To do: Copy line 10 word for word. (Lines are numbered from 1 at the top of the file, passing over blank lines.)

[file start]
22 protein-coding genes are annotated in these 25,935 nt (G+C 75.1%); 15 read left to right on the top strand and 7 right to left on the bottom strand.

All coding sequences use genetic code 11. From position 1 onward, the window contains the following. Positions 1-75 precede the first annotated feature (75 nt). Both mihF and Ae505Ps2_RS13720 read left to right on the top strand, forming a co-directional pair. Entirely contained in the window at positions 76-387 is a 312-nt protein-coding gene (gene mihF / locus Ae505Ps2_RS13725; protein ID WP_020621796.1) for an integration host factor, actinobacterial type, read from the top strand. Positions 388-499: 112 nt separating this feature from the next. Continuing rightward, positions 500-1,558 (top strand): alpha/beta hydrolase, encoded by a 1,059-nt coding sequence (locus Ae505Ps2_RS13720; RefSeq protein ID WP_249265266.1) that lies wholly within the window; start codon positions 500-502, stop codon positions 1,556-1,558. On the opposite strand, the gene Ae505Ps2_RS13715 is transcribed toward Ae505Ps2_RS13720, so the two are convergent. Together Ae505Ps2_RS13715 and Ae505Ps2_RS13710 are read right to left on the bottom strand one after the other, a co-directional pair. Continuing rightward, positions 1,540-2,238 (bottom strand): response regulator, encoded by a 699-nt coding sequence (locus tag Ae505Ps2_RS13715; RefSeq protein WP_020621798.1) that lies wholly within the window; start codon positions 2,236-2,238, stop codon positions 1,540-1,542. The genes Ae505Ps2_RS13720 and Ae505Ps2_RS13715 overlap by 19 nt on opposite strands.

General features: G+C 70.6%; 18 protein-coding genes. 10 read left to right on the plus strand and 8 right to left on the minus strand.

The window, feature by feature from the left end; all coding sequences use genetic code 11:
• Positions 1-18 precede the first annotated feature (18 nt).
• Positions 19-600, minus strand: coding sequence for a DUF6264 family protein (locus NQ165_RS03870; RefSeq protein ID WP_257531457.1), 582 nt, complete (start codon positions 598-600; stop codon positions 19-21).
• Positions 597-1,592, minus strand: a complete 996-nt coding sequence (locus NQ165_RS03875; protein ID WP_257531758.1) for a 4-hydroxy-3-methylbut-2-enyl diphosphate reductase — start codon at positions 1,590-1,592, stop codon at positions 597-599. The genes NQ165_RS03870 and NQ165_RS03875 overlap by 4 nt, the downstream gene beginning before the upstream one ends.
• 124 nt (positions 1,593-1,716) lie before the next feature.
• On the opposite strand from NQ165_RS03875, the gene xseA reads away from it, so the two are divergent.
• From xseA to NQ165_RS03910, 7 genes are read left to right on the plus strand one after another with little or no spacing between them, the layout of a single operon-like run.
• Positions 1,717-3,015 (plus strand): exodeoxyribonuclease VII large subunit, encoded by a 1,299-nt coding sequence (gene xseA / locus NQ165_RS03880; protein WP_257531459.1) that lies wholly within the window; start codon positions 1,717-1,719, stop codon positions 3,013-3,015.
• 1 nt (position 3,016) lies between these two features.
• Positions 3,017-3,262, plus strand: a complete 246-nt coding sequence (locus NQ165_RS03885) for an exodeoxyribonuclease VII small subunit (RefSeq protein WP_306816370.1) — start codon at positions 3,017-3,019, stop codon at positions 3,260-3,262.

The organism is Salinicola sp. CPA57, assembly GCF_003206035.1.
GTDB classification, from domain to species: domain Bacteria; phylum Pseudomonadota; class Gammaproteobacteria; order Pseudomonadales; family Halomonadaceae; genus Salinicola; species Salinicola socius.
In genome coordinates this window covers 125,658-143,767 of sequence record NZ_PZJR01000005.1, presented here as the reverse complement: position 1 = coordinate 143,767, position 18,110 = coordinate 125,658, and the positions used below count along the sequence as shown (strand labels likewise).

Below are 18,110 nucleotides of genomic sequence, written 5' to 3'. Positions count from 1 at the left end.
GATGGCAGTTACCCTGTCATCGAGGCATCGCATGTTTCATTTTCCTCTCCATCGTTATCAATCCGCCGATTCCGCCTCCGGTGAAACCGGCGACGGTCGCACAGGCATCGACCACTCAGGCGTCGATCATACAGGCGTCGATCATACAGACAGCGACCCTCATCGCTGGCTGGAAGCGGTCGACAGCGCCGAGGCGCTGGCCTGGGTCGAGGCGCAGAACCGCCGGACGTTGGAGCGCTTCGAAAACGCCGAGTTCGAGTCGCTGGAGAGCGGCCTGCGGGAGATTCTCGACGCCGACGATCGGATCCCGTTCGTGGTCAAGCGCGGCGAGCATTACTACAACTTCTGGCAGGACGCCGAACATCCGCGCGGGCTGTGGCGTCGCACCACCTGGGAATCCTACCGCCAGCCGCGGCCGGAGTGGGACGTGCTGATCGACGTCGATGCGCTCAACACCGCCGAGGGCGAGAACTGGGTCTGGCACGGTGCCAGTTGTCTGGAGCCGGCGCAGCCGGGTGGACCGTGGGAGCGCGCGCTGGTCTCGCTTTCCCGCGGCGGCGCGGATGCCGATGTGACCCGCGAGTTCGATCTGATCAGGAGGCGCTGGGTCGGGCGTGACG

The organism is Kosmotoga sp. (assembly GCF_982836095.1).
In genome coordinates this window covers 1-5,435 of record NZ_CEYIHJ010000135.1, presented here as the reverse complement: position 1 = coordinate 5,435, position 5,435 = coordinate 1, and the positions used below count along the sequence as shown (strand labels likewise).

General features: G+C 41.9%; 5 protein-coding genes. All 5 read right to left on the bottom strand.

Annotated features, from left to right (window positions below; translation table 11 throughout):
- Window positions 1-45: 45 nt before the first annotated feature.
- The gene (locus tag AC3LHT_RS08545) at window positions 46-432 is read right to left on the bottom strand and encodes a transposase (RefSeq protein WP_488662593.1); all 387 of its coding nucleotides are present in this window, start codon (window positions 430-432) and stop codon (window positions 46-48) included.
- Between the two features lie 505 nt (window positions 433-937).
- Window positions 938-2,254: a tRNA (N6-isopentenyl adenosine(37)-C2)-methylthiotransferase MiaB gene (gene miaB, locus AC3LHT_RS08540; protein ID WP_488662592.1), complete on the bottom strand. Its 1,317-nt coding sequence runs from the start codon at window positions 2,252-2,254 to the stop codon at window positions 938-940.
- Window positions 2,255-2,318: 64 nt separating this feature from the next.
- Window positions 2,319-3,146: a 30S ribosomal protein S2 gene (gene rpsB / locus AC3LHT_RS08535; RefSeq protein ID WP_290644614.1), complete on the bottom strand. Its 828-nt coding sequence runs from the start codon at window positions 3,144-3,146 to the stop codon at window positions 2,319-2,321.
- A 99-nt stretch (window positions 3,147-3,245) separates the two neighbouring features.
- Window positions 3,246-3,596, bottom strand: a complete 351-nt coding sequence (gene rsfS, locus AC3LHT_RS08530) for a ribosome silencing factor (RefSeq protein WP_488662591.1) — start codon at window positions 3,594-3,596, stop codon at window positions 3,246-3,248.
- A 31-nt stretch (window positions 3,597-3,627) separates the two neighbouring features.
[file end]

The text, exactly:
• From xseA to NQ165_RS03910, 7 genes are read left to right on the plus strand one after another with little or no spacing between them, the layout of a single operon-like run.